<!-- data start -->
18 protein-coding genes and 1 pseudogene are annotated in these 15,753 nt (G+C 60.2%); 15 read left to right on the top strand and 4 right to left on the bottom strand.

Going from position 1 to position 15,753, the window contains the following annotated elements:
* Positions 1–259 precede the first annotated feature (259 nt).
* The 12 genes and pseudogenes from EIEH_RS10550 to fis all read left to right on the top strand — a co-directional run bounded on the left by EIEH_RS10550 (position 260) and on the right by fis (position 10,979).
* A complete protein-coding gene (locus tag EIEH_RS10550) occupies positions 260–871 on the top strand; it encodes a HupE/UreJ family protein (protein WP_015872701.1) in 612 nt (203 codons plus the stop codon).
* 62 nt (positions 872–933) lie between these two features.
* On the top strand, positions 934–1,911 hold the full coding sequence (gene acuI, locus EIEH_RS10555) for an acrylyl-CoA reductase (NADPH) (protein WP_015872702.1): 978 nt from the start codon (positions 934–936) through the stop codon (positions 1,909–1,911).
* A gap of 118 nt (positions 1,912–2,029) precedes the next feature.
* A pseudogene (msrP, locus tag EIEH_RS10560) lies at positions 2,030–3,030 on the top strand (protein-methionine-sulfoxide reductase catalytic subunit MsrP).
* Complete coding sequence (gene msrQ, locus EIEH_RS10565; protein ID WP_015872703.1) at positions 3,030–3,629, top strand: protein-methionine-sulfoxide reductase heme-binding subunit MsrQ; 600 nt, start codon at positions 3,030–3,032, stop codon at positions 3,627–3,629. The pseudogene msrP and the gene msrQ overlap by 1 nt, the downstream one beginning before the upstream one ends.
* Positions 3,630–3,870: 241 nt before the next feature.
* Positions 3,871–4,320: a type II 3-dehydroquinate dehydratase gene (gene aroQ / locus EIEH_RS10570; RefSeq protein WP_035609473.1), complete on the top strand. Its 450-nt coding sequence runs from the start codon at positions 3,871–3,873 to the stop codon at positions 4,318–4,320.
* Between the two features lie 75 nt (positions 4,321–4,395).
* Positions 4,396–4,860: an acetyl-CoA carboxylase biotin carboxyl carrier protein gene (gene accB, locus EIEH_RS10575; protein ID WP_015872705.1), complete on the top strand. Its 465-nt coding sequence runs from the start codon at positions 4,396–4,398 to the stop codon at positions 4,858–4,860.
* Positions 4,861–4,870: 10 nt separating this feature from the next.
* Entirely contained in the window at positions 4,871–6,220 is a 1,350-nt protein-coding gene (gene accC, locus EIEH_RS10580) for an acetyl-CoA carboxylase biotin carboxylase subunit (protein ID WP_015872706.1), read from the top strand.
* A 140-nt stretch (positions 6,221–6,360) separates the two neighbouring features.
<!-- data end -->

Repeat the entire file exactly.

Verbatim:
18 protein-coding genes and 1 pseudogene are annotated in these 15,753 nt (G+C 60.2%); 15 read left to right on the top strand and 4 right to left on the bottom strand.

Going from position 1 to position 15,753, the window contains the following annotated elements:
* Positions 1–259 precede the first annotated feature (259 nt).
* The 12 genes and pseudogenes from EIEH_RS10550 to fis all read left to right on the top strand — a co-directional run bounded on the left by EIEH_RS10550 (position 260) and on the right by fis (position 10,979).
* A complete protein-coding gene (locus tag EIEH_RS10550) occupies positions 260–871 on the top strand; it encodes a HupE/UreJ family protein (protein WP_015872701.1) in 612 nt (203 codons plus the stop codon).
* 62 nt (positions 872–933) lie between these two features.
* On the top strand, positions 934–1,911 hold the full coding sequence (gene acuI, locus EIEH_RS10555) for an acrylyl-CoA reductase (NADPH) (protein WP_015872702.1): 978 nt from the start codon (positions 934–936) through the stop codon (positions 1,909–1,911).
* A gap of 118 nt (positions 1,912–2,029) precedes the next feature.
* A pseudogene (msrP, locus tag EIEH_RS10560) lies at positions 2,030–3,030 on the top strand (protein-methionine-sulfoxide reductase catalytic subunit MsrP).
* Complete coding sequence (gene msrQ, locus EIEH_RS10565; protein ID WP_015872703.1) at positions 3,030–3,629, top strand: protein-methionine-sulfoxide reductase heme-binding subunit MsrQ; 600 nt, start codon at positions 3,030–3,032, stop codon at positions 3,627–3,629. The pseudogene msrP and the gene msrQ overlap by 1 nt, the downstream one beginning before the upstream one ends.
* Positions 3,630–3,870: 241 nt before the next feature.
* Positions 3,871–4,320: a type II 3-dehydroquinate dehydratase gene (gene aroQ / locus EIEH_RS10570; RefSeq protein WP_035609473.1), complete on the top strand. Its 450-nt coding sequence runs from the start codon at positions 3,871–3,873 to the stop codon at positions 4,318–4,320.
* Between the two features lie 75 nt (positions 4,321–4,395).
* Positions 4,396–4,860: an acetyl-CoA carboxylase biotin carboxyl carrier protein gene (gene accB, locus EIEH_RS10575; protein ID WP_015872705.1), complete on the top strand. Its 465-nt coding sequence runs from the start codon at positions 4,396–4,398 to the stop codon at positions 4,858–4,860.
* Positions 4,861–4,870: 10 nt separating this feature from the next.
* Entirely contained in the window at positions 4,871–6,220 is a 1,350-nt protein-coding gene (gene accC, locus EIEH_RS10580) for an acetyl-CoA carboxylase biotin carboxylase subunit (protein ID WP_015872706.1), read from the top strand.
* A 140-nt stretch (positions 6,221–6,360) separates the two neighbouring features.